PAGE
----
5. March 12, 2007: Shares in New Century Financial, one of the biggest sub-prime lenders in the US, were suspended amid fears it might be heading for bankruptcy.
  6. March 13, 2007: Wall Street hit by sub-prime fears and on March 14, the sell-off on US and Asian markets saw the Sensex close with a loss of 453 points at 12,530.
  7. March 16: US-based sub-prime firm Accredited Home Lenders Holding said it would sell $2.7 billion of its sub-prime loan book -- at a heavy discount -- in order to generate some cash.
  8. April 2 2007: New Century Financial, which was once the second-largest originator of sub prime mortgages in United States files for Chapter 11 bankruptcy and lays off 3,299 people.
  9. May 3, 2007: GM finance unit loses heavily on sub-prime mortgages, and UBS closes its US sub-prime lending arm, Dillon Read Capital Management.
  10. June 22, 2007: Investment bank Bear Stearns revealed it had spent $3.2 billion bailing out two of its funds exposed to the sub-prime market. The bailout of the fund was the largest by a bank in almost a decade.
  11. July 18, 2007: Bear Stearns rings the warning bell. It tells investors that they will get little, if any, of the money invested in two of its hedge funds after rival banks refuse to help it bail them out.
  12. July 20, 2007: US Federal Reserve chairman Ben Bernanke warns that the US sub-prime crisis could cost up to $100 billion.
  13. July 27, 2007: Worries about the sub-prime crisis hammered global stock markets and the main US Dow Jones stock index slipped.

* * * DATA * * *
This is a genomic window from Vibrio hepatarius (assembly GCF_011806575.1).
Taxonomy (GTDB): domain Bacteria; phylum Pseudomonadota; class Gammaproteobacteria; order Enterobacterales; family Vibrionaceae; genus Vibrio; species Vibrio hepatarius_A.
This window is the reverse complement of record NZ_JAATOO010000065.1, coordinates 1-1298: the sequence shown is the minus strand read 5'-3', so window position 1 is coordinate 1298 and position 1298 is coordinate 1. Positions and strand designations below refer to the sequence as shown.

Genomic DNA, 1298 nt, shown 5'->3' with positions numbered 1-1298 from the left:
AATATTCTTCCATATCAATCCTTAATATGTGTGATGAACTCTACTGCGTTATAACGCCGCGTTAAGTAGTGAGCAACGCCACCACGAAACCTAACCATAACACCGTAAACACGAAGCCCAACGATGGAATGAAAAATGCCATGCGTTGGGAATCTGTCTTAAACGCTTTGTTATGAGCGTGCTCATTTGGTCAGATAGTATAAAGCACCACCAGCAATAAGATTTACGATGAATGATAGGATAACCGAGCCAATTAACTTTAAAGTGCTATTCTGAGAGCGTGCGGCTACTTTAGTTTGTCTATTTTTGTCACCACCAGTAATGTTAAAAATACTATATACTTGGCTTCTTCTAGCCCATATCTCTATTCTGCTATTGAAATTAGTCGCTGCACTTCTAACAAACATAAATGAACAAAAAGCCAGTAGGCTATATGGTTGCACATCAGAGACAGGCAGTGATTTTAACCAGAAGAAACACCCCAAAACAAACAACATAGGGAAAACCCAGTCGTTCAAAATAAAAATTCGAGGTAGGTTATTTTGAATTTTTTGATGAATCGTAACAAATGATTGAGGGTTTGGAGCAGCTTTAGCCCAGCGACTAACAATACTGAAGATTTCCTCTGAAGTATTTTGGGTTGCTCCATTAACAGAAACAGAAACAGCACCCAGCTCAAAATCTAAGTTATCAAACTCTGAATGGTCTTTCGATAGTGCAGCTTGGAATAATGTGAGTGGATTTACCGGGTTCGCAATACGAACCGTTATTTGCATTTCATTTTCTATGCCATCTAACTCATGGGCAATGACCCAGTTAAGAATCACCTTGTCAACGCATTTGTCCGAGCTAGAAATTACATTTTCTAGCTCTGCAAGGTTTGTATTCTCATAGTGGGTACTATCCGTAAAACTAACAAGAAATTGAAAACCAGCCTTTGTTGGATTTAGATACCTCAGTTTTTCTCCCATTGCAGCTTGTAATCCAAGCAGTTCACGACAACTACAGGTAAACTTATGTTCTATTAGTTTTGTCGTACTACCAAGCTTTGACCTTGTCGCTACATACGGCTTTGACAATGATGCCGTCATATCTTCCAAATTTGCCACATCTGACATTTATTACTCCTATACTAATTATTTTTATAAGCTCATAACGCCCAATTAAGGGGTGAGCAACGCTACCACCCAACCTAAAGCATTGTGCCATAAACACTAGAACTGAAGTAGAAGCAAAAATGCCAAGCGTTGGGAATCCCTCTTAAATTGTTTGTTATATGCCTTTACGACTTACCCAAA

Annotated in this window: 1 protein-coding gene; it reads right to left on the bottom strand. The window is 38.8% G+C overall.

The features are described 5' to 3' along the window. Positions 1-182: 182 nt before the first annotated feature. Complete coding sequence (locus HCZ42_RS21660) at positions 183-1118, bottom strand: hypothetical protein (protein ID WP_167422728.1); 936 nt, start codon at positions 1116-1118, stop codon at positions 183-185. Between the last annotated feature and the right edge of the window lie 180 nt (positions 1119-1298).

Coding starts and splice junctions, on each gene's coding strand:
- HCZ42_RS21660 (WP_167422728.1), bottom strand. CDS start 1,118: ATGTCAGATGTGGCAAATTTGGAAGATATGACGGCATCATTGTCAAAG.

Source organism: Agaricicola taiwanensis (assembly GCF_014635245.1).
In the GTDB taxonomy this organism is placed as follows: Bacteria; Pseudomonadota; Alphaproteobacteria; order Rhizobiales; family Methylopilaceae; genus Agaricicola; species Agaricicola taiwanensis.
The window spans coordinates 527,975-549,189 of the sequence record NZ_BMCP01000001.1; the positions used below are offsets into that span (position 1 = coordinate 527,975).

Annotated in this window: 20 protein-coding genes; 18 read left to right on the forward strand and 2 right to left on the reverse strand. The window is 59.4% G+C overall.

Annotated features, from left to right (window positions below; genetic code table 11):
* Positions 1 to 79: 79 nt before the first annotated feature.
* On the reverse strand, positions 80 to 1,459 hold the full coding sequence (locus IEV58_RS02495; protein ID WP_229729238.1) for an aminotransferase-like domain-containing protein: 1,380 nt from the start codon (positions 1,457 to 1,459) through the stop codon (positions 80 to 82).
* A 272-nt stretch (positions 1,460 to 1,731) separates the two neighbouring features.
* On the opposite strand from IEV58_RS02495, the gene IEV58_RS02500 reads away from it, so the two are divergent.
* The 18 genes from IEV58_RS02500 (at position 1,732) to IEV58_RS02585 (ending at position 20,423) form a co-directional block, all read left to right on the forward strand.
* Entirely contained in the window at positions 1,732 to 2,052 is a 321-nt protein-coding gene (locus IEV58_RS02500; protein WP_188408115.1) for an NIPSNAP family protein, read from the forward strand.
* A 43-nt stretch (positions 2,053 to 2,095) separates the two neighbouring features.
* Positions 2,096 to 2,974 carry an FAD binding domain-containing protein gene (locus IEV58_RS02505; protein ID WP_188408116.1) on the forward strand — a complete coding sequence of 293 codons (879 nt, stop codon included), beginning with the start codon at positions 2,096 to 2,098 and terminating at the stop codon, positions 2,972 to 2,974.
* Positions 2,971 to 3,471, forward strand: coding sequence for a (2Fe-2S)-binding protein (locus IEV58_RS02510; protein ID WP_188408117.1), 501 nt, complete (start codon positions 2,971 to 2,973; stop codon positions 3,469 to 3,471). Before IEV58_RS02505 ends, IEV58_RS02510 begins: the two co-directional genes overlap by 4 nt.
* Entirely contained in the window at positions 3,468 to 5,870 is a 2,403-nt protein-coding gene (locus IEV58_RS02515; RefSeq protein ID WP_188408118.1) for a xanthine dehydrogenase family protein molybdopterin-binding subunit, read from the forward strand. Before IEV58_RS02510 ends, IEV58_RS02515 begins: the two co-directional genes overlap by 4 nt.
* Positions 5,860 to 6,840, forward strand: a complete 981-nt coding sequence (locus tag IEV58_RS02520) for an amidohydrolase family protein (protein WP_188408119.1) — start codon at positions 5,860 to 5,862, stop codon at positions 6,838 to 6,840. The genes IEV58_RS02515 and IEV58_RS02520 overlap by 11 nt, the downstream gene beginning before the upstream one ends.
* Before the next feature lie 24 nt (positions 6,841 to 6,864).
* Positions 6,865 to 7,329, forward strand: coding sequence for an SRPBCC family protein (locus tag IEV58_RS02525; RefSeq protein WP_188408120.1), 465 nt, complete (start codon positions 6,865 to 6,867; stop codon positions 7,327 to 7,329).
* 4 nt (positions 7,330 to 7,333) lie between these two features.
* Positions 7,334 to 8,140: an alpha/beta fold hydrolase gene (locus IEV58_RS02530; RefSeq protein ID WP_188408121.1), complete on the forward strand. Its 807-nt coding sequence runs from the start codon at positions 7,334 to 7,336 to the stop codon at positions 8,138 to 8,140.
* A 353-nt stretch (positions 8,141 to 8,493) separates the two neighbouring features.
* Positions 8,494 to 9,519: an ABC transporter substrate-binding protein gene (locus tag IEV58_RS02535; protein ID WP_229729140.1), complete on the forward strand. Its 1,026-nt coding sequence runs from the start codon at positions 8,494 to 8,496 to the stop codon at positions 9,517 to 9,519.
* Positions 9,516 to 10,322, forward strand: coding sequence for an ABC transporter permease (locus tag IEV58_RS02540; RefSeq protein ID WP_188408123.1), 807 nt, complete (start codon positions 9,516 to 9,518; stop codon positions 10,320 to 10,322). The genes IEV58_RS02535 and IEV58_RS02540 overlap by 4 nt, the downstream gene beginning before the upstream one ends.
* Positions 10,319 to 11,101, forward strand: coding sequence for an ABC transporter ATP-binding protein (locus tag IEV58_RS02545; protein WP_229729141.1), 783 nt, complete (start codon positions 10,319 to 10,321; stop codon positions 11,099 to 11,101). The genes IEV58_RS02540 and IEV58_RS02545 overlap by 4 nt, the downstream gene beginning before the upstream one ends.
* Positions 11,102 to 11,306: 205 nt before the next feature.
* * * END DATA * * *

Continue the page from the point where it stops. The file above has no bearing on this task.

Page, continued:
14. July 31, 2007: Bear Stearns stopped clients from withdrawing cash from a third fund, saying it has been overwhelmed by redemption requests. The lender also filed for bankruptcy protection for the two funds it had to bail out earlier.
  15. August 6, 2007: American Home Mortgage, one of the largest US independent home loan providers, filed for bankruptcy after laying off the majority of its staff.
  16. August 9, 2007 French banking major, BNP Paribas announced that it could not fairly value the underlying assets in three funds -- Parvest Dynamic ABS, BNP Paribas ABS Euribor and BNP Paribas ABS Eonia -- as a result of exposure to US subprime mortgage lending markets.
    Faced with potentially massive exposure, the European Central Bank immediately stepped in to ease market worries by opening lines of euro 96.8 billion (then $130 billion) in low-interest credit. The Federal Reserve, the Bank of Canada and the Bank of Japan also intervened.